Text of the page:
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Consumer Perception Reigns Supreme in the Supreme Court's Booking.com Decision
July 02, 2020

Booking.com’s eight-year battle with the USPTO concluded with a victory for Booking.com and for brand owners.  On June 30, 2020, the Supreme Court sided with Booking.com and held in an 8-1 decision that Booking.com is not a generic term, but rather a trademark.  The Court rejected the U.S. Patent and Trademark Office’s (“USPTO”) “sweeping rule” that the combination of a generic word and “.com” is almost always per se generic and cannot be registered. 

Background and Procedural History

Booking.com, an Internet company offering travel-reservation services through its website of the same name, submitted a trademark application seeking to register the mark “BOOKING.COM” with the USPTO.  The USPTO refused registration of the mark on the ground that Booking.com is a generic term for online hotel-reservation services.  In the alternative, the USPTO argued that BOOKING.COM is a merely descriptive term that had not acquired distinctiveness as a trademark.  Accordingly, the USPTO refused to register BOOKING.COM, a decision that was affirmed by the Trademark Trial and Appeal Board. 

Booking.com appealed the decision to the District Court for the Eastern District of Virginia.  In an appeal from the USPTO to a district court, the parties have the ability to introduce new evidence.  Booking.com took this opportunity to introduce a consumer survey and other evidence demonstrating that consumers perceive BOOKING.COM to function as a trademark.  In particular, the District Court considered Booking.com’s Teflon survey and found it to be strong evidence that Booking.com functions as a trademark.  A Teflon survey is a type of consumer perception test that assesses whether a term functions as a generic word or a brand.  The survey demonstrated that over 70% of consumers perceived BOOKING.COM to function as a trademark.  The District Court considered this new evidence and determined that the term is not generic, but rather a merely descriptive term that had acquired distinctiveness as a trademark and was therefore registrable on the Principal Register. 

The USPTO appealed the decision on the limited question of whether BOOKING.COM is a generic term.  The Fourth Circuit affirmed the District Court’s decision, and the USPTO again appealed to the Supreme Court.  Due to Covid-19, the Supreme Court held oral arguments for this case for the first time by phone.

The sole question on appeal was whether the term “BOOKING.COM,” taken as a whole, is a generic term for online travel-reservation services, and accordingly, is ineligible for registration.  The parties did not dispute that the word “booking” is generic for hotel-reservation services; nor did they dispute the meaning of the top-level domain “.com.”  However, the parties disputed the effect of the combination of the terms “booking” and “.com.”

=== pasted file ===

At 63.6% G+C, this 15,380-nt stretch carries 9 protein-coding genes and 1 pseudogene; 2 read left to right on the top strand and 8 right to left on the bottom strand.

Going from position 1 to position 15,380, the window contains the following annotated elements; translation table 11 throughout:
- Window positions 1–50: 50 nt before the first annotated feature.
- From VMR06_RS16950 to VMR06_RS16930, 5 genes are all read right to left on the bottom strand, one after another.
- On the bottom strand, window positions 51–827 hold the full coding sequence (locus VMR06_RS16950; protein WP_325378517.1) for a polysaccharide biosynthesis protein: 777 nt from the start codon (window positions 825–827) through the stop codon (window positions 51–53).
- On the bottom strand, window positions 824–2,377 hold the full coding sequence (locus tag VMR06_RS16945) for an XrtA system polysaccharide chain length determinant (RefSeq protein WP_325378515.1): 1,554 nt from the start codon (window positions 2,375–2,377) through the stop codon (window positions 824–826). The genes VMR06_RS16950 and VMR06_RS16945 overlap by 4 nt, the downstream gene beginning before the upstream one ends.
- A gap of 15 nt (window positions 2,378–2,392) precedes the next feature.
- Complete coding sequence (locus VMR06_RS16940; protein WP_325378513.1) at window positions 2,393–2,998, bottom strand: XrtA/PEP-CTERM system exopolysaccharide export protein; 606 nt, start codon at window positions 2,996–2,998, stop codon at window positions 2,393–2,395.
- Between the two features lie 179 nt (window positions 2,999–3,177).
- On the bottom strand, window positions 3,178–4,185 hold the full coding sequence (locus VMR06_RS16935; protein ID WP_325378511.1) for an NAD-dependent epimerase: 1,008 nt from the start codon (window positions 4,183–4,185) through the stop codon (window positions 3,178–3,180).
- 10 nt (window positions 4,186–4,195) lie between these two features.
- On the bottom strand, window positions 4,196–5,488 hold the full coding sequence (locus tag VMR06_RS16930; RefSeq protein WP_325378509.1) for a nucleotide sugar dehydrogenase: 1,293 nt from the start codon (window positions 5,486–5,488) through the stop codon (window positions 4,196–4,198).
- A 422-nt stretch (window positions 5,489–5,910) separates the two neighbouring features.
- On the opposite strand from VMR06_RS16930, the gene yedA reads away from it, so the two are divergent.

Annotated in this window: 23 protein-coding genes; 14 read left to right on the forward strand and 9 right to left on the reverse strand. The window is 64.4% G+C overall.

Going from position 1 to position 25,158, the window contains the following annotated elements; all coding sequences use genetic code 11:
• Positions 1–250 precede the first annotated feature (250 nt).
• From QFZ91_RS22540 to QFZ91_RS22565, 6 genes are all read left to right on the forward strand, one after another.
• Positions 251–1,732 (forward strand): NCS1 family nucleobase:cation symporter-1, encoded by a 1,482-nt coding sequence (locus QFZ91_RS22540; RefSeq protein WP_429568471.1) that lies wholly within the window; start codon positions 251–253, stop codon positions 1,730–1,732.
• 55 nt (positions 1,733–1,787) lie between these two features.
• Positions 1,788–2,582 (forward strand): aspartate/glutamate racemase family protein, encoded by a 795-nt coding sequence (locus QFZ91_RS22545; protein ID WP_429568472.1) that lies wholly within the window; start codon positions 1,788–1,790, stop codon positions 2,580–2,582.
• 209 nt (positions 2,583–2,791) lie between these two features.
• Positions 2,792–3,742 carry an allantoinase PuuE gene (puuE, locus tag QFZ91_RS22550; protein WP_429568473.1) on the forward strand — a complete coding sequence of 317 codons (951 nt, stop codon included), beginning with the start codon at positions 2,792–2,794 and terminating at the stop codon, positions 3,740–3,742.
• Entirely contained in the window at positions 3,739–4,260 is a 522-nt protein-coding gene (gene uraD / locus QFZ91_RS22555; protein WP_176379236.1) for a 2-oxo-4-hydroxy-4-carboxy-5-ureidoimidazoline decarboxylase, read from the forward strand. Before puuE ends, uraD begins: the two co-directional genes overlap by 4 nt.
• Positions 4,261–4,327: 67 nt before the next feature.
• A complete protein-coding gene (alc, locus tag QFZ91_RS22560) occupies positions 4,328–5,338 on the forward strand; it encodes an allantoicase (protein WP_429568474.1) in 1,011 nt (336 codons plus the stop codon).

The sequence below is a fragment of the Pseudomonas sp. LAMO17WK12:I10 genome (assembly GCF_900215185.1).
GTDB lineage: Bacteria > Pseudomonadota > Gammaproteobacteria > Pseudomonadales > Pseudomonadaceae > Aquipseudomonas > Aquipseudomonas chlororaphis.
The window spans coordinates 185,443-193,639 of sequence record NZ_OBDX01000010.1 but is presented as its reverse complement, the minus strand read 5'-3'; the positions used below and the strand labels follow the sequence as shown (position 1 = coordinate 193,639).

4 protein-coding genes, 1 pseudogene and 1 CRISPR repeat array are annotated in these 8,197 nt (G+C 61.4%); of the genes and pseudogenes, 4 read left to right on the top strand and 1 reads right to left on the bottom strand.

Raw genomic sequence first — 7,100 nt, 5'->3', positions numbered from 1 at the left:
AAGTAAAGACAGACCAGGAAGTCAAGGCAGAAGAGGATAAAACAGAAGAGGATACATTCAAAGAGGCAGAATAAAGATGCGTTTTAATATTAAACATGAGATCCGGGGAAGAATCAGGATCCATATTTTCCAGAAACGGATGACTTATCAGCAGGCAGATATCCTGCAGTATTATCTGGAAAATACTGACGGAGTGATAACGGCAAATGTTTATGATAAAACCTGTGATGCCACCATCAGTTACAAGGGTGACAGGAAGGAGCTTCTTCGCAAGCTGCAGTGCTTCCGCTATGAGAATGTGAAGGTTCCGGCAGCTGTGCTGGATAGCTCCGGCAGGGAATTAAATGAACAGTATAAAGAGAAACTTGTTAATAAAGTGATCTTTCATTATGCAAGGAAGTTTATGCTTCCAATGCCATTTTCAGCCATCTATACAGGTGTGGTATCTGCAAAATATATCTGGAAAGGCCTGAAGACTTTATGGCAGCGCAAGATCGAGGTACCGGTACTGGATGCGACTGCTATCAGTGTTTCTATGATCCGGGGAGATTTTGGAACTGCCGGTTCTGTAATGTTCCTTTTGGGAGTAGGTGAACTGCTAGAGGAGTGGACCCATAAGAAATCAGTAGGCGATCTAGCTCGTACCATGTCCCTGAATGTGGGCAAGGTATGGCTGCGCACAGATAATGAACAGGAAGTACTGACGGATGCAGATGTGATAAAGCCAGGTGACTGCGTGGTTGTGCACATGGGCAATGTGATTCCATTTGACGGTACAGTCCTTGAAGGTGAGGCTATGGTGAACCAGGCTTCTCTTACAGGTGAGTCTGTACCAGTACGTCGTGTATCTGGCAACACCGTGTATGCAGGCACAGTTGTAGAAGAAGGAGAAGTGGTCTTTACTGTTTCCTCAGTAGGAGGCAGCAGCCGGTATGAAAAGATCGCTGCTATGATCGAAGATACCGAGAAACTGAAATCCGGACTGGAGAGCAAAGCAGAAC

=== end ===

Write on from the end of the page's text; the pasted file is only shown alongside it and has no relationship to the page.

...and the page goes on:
What is a “Generic” Term?

It is a long-standing rule that generic names – the name of the product or services itself – cannot function as a trademark to indicate origin.  Determining what terms fall into the category of generic terms has been more challenging.  Closely tracking the Lanham Act and citing its own precedent, the Court stated that “a ‘generic’ term names a ‘class’ of goods or services, rather than any particular feature or exemplification of the class.”[1]  Other guiding principles governing whether a term is generic include (a) for compound terms, the term’s meaning as a whole (not its isolated parts) and (b) the relevant meaning of the term to consumers.[2] 

Consumer Perception is Key in Determining Whether a Term Is “Generic”

Relying on a 19th Century decision,[3] the USPTO argued that the Court should adopt a nearly per se rule that the combination of a “generic term” and “.com” would yield a generic mark.[4]  In this case, there was no dispute that “booking” is a generic term for making hotel reservations.  Further, the USPTO argued that the Court should disregard the evidence of consumer-perception, in particular the Teflon survey, which contained strong evidence that BOOKING.COM functioned as a trademark.  The USPTO, citing various circuit court decisions, argued that “generic terms cannot be rescued by proof of distinctiveness or secondary meaning no matter how voluminous the proffered evidence may be;”[5] the practical result of such an approach is that the USPTO’s assessment, rather than consumer perception, resolves the issue of genericness.  Justice Breyer issued the sole dissenting opinion.  In his view, the USPTO correctly determined that “booking” and “.com” were both generic terms and the combined term was no greater than the sum of its parts – therefore, assessing consumer perception was not necessary.